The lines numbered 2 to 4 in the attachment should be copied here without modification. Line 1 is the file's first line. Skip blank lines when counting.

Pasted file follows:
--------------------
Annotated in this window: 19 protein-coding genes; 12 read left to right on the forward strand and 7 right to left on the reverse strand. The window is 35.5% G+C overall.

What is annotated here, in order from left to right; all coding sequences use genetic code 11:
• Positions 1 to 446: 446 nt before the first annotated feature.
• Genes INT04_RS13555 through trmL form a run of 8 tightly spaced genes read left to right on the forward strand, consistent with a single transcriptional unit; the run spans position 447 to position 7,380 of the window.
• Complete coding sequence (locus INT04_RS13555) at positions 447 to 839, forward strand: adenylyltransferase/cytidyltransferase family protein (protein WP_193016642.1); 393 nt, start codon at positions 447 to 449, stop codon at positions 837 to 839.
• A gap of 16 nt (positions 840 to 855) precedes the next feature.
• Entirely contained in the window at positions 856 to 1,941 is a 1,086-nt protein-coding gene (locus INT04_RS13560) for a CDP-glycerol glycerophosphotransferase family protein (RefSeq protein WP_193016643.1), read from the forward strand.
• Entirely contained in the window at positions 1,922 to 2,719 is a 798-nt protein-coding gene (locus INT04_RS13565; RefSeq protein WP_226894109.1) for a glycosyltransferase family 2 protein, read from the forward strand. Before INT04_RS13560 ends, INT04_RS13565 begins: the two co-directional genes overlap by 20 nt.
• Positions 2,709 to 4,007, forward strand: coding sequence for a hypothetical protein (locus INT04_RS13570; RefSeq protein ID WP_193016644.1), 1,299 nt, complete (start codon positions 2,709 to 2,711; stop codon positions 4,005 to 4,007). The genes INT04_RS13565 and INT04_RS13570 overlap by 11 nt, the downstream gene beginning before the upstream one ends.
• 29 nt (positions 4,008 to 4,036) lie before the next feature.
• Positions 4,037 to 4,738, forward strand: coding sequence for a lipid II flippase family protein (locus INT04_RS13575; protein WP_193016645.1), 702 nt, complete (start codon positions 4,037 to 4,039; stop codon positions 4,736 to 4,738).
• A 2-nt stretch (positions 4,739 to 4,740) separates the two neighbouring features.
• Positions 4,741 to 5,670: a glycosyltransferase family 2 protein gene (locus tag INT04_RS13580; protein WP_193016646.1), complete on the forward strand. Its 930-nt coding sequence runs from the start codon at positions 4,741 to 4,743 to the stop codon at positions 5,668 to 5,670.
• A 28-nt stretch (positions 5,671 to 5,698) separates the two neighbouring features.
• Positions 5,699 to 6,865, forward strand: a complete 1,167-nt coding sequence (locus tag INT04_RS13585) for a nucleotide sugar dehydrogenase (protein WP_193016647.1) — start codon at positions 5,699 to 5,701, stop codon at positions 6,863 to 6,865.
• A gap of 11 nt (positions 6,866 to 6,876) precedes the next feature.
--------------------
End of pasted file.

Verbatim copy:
What is annotated here, in order from left to right; all coding sequences use genetic code 11:
• Positions 1 to 446: 446 nt before the first annotated feature.
• Genes INT04_RS13555 through trmL form a run of 8 tightly spaced genes read left to right on the forward strand, consistent with a single transcriptional unit; the run spans position 447 to position 7,380 of the window.